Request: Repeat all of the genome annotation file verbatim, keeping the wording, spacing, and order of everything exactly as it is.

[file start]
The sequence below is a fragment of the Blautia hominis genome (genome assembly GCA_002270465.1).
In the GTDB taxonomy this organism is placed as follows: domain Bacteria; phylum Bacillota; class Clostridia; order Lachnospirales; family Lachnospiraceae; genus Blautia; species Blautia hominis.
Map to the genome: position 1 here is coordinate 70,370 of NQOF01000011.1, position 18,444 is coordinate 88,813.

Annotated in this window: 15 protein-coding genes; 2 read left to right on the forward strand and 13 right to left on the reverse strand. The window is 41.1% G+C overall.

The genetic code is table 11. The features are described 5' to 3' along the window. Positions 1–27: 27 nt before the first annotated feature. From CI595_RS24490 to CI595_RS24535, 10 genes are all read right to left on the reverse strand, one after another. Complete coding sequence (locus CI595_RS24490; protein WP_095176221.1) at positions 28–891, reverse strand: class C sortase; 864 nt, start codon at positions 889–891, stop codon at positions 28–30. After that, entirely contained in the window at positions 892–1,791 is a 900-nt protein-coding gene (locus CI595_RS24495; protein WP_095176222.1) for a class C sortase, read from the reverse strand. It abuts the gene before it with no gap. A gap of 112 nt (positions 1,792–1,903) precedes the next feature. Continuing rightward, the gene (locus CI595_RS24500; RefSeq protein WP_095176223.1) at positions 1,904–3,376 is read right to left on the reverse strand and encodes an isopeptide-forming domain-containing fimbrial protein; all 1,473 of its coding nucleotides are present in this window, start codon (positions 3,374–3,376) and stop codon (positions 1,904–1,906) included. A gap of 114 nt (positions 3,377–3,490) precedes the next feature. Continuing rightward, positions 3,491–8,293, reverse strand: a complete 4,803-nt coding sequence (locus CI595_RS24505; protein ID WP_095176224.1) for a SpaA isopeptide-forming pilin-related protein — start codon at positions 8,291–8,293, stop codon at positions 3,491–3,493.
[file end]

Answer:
The sequence below is a fragment of the Blautia hominis genome (genome assembly GCA_002270465.1).
In the GTDB taxonomy this organism is placed as follows: domain Bacteria; phylum Bacillota; class Clostridia; order Lachnospirales; family Lachnospiraceae; genus Blautia; species Blautia hominis.
Map to the genome: position 1 here is coordinate 70,370 of NQOF01000011.1, position 18,444 is coordinate 88,813.

Annotated in this window: 15 protein-coding genes; 2 read left to right on the forward strand and 13 right to left on the reverse strand. The window is 41.1% G+C overall.

The genetic code is table 11. The features are described 5' to 3' along the window. Positions 1–27: 27 nt before the first annotated feature. From CI595_RS24490 to CI595_RS24535, 10 genes are all read right to left on the reverse strand, one after another. Complete coding sequence (locus CI595_RS24490; protein WP_095176221.1) at positions 28–891, reverse strand: class C sortase; 864 nt, start codon at positions 889–891, stop codon at positions 28–30. After that, entirely contained in the window at positions 892–1,791 is a 900-nt protein-coding gene (locus CI595_RS24495; protein WP_095176222.1) for a class C sortase, read from the reverse strand. It abuts the gene before it with no gap. A gap of 112 nt (positions 1,792–1,903) precedes the next feature. Continuing rightward, the gene (locus CI595_RS24500; RefSeq protein WP_095176223.1) at positions 1,904–3,376 is read right to left on the reverse strand and encodes an isopeptide-forming domain-containing fimbrial protein; all 1,473 of its coding nucleotides are present in this window, start codon (positions 3,374–3,376) and stop codon (positions 1,904–1,906) included. A gap of 114 nt (positions 3,377–3,490) precedes the next feature. Continuing rightward, positions 3,491–8,293, reverse strand: a complete 4,803-nt coding sequence (locus CI595_RS24505; protein ID WP_095176224.1) for a SpaA isopeptide-forming pilin-related protein — start codon at positions 8,291–8,293, stop codon at positions 3,491–3,493.